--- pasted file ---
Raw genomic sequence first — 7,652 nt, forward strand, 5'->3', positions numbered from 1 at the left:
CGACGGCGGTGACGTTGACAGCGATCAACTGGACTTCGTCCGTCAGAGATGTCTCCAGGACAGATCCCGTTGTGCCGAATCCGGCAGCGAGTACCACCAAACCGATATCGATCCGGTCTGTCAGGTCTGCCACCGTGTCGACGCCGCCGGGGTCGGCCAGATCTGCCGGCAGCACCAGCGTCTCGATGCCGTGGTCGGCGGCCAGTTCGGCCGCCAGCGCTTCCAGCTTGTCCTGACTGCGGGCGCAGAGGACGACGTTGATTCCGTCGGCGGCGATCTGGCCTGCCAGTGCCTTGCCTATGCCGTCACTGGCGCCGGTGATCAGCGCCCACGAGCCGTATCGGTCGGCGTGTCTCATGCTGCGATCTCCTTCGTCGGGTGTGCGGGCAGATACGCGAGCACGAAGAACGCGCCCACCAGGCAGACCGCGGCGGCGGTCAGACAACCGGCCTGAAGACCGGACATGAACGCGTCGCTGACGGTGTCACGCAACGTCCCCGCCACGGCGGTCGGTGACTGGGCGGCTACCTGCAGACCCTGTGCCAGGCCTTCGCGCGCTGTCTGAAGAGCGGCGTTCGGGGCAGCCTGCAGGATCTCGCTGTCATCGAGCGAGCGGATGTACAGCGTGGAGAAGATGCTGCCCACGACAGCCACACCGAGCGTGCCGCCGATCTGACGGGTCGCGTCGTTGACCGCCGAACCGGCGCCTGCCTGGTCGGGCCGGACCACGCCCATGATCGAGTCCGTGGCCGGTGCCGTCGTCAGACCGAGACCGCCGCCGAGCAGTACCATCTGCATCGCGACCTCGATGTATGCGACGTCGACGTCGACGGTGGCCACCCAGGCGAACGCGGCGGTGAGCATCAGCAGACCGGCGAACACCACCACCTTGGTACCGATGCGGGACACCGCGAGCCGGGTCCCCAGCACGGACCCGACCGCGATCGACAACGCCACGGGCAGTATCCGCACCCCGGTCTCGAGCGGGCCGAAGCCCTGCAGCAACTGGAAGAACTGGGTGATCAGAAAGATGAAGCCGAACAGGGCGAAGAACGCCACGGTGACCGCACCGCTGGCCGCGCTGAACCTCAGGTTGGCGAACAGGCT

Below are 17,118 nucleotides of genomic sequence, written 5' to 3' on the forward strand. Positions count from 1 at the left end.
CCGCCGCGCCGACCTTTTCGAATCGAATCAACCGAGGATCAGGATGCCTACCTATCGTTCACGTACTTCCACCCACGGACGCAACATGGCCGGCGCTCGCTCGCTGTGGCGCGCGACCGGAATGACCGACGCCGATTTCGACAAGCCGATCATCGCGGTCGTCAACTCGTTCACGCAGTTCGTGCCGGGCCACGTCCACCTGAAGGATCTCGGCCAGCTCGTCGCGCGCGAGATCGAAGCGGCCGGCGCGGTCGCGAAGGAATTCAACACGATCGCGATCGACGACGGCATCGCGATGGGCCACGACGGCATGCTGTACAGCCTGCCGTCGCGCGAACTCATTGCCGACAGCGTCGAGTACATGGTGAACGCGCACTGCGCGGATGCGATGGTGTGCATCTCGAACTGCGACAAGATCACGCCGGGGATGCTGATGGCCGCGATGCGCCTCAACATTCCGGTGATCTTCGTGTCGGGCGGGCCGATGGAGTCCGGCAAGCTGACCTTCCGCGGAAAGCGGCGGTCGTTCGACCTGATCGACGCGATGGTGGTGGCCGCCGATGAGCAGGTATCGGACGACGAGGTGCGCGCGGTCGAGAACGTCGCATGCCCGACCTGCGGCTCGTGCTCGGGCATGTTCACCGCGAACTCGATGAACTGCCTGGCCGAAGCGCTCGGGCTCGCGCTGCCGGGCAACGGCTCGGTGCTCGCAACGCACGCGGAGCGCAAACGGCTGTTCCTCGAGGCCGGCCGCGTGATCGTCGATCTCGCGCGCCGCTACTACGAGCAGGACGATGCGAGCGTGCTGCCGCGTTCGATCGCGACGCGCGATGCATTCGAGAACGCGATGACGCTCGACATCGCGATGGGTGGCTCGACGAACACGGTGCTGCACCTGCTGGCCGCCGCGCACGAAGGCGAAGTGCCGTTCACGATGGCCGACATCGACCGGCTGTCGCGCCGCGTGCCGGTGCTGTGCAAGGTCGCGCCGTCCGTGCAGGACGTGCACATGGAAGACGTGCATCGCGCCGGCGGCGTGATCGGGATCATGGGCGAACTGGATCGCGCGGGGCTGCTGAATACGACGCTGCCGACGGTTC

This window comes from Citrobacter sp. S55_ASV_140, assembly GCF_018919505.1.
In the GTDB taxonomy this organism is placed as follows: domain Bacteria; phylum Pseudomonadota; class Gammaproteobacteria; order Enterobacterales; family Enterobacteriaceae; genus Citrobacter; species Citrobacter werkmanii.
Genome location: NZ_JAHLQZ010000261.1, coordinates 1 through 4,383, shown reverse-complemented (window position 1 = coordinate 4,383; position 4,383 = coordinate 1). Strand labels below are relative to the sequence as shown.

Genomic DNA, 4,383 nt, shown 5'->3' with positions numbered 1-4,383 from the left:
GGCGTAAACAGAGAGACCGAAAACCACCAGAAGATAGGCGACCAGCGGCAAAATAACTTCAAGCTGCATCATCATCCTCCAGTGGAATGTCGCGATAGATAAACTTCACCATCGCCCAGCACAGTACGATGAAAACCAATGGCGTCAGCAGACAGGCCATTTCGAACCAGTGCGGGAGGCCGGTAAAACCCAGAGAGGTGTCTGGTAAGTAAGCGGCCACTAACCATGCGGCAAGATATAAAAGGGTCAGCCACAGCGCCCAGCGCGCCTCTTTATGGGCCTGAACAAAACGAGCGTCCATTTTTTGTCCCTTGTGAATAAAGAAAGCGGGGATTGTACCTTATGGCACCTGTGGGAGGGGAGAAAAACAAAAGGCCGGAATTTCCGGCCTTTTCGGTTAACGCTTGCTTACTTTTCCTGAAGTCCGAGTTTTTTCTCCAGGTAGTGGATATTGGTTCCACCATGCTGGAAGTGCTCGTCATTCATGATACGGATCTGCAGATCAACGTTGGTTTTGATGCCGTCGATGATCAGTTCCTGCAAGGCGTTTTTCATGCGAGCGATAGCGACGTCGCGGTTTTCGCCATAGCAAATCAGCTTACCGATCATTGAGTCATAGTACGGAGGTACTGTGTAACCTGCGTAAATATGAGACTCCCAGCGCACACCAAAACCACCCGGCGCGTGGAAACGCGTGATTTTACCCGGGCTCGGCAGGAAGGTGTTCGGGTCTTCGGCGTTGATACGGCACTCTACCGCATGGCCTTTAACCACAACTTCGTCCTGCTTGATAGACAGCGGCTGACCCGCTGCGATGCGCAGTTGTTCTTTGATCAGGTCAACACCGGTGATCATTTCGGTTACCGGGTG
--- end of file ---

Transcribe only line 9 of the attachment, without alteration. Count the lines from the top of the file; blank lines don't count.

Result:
GGCGTAAACAGAGAGACCGAAAACCACCAGAAGATAGGCGACCAGCGGCAAAATAACTTCAAGCTGCATCATCATCCTCCAGTGGAATGTCGCGATAGATAAACTTCACCATCGCCCAGCACAGTACGATGAAAACCAATGGCGTCAGCAGACAGGCCATTTCGAACCAGTGCGGGAGGCCGGTAAAACCCAGAGAGGTGTCTGGTAAGTAAGCGGCCACTAACCATGCGGCAAGATATAAAAGGGTCAGCCACAGCGCCCAGCGCGCCTCTTTATGGGCCTGAACAAAACGAGCGTCCATTTTTTGTCCCTTGTGAATAAAGAAAGCGGGGATTGTACCTTATGGCACCTGTGGGAGGGGAGAAAAACAAAAGGCCGGAATTTCCGGCCTTTTCGGTTAACGCTTGCTTACTTTTCCTGAAGTCCGAGTTTTTTCTCCAGGTAGTGGATATTGGTTCCACCATGCTGGAAGTGCTCGTCATTCATGATACGGATCTGCAGATCAACGTTGGTTTTGATGCCGTCGATGATCAGTTCCTGCAAGGCGTTTTTCATGCGAGCGATAGCGACGTCGCGGTTTTCGCCATAGCAAATCAGCTTACCGATCATTGAGTCATAGTACGGAGGTACTGTGTAACCTGCGTAAATATGAGACTCCCAGCGCACACCAAAACCACCCGGCGCGTGGAAACGCGTGATTTTACCCGGGCTCGGCAGGAAGGTGTTCGGGTCTTCGGCGTTGATACGGCACTCTACCGCATGGCCTTTAACCACAACTTCGTCCTGCTTGATAGACAGCGGCTGACCCGCTGCGATGCGCAGTTGTTCTTTGATCAGGTCAACACCGGTGATCATTTCGGTTACCGGGTG